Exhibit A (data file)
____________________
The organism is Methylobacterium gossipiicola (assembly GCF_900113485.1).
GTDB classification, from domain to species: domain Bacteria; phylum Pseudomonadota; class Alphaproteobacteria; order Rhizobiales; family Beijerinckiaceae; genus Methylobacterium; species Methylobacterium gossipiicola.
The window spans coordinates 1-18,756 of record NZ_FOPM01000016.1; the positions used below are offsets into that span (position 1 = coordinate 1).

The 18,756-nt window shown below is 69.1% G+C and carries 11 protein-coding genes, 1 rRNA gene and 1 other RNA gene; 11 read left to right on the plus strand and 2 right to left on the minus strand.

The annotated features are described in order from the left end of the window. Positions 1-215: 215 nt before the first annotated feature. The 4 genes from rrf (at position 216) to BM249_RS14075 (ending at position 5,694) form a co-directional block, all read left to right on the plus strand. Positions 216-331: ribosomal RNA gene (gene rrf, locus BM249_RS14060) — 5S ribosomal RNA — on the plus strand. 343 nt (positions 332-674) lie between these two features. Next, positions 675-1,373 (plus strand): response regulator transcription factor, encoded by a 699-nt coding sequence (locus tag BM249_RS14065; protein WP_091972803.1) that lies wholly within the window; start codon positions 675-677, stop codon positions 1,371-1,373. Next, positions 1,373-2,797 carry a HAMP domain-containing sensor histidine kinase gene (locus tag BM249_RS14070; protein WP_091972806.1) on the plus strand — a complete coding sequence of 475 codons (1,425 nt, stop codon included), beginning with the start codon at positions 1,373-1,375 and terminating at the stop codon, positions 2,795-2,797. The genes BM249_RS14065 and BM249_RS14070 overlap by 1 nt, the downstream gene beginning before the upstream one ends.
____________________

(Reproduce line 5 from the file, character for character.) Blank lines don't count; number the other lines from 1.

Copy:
The annotated features are described in order from the left end of the window. Positions 1-215: 215 nt before the first annotated feature. The 4 genes from rrf (at position 216) to BM249_RS14075 (ending at position 5,694) form a co-directional block, all read left to right on the plus strand. Positions 216-331: ribosomal RNA gene (gene rrf, locus BM249_RS14060) — 5S ribosomal RNA — on the plus strand. 343 nt (positions 332-674) lie between these two features. Next, positions 675-1,373 (plus strand): response regulator transcription factor, encoded by a 699-nt coding sequence (locus tag BM249_RS14065; protein WP_091972803.1) that lies wholly within the window; start codon positions 675-677, stop codon positions 1,371-1,373. Next, positions 1,373-2,797 carry a HAMP domain-containing sensor histidine kinase gene (locus tag BM249_RS14070; protein WP_091972806.1) on the plus strand — a complete coding sequence of 475 codons (1,425 nt, stop codon included), beginning with the start codon at positions 1,373-1,375 and terminating at the stop codon, positions 2,795-2,797. The genes BM249_RS14065 and BM249_RS14070 overlap by 1 nt, the downstream gene beginning before the upstream one ends.